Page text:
Weidman's striking was effective in this bout, but it was clearly a beginners striking game. For that reason, this fight ranks as number eight in the career of Weidman.
At the end of the bout, the announcer stated, "I'll tell you what, Chris Weidman is going to build himself a following very quickly." It didn't take long for those words to prove true.
Chris Weidman carried a 3-0 record into his December 2010 bout against Valdir Araujo. All three of those wins had come via first-round stoppage. The longest of those bouts lasted 3:06.
Weidman had shown that he had the ability to finish fights early. He had proved that he was patient in his submission game. What Weidman had not shown was how much of a gas tank he had.
This fight answered that question, going the full three rounds. It wasn't a particularly exciting contest. There was a lot of clinch work and Weidman was not terribly effective from in close, but he did show that he could go the distance, an important test for any fighter that hopes to have a future in the MMA.
Chris Weidman made his professional MMA debut on February 20, 2009, facing Reubem Lopes at Ring of Combat 23.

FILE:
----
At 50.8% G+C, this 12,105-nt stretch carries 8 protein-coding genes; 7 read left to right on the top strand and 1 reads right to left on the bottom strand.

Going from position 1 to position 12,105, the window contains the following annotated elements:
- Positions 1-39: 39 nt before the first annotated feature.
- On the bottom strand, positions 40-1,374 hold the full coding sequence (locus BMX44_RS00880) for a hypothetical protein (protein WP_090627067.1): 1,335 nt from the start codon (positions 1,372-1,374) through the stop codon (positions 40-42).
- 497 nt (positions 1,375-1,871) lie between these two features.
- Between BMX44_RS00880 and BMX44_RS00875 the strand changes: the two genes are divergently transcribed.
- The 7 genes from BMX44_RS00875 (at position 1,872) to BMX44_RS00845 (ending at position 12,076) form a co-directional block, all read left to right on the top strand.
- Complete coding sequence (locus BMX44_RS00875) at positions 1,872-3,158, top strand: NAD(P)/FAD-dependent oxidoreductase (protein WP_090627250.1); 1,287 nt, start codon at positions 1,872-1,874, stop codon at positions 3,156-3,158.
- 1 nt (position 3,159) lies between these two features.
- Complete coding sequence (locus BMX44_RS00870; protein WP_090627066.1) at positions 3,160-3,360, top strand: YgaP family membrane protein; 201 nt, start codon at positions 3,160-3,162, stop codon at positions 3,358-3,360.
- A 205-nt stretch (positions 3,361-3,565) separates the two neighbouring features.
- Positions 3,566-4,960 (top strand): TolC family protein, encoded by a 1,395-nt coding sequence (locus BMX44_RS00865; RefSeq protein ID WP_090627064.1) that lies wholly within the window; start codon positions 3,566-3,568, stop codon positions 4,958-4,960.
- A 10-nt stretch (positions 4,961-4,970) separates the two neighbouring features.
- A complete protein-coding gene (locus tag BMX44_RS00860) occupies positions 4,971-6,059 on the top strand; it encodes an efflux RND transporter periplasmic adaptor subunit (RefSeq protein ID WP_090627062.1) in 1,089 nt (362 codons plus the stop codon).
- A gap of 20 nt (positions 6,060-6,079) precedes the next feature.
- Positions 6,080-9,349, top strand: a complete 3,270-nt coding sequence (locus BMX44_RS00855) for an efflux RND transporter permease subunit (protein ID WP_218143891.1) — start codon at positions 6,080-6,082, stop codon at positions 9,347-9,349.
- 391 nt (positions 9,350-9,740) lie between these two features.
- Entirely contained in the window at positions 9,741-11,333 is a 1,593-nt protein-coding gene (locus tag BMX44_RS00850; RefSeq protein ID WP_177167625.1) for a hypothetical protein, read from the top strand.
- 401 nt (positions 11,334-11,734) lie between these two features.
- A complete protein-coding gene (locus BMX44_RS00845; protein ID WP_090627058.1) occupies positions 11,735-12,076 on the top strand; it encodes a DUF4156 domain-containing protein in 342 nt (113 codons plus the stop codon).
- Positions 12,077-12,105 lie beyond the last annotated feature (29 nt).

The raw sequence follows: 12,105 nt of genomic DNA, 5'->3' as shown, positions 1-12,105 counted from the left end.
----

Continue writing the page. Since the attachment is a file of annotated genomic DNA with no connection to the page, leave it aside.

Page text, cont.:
As debuts go, Weidman couldn't have asked for a better performance. He used his wrestling skill to take the fight right to the mat and showed good positional awareness by moving right into side control. From there, Weidman looked for submissions, but he didn't rush things, eventually securing the kimura and ending the bout at the 1:35 mark of Round One.
Jesse Bongfeldt was originally scheduled to face The Ultimate Fighter winner Court McGee at UFC 131, but an injured ACL knocked McGee from the card and in stepped Chris Weidman.
This fight was the only time we have witnessed Weidman face any type of adversity. It was a very brief, but it happened. Bongfeldt hurt Weidman with strikes and had Weidman backing up, but Bongfeldt was not able to capitalize on the situation. He allowed Weidman to clinch and recover, and from there it was all Weidman.
As the clock ticked down in the first round Bongfeldt went for the takedown, but he left his neck exposed. That opening was all Weidman needed to crank on a standing guillotine and earn himself his first UFC Fight Night bonus when Bongfeldt tapped at the 4:54 mark of the first round.
For his "Submission of the Night," Weidman would earn an extra $70,000.
Not only was the Ring of Combat middleweight title on the line on September 24, 2010, but so were the unbeaten records of the combatants. ROC champion Uriah Hall entered the contest at 4-0, while Weidman sported a 2-0 record.
After 3:06 Hall's record would contain a loss, and Weidman walked out of the cage at the Tropicana Resort and Casino in Atlantic City, N.J. as the ROC champion.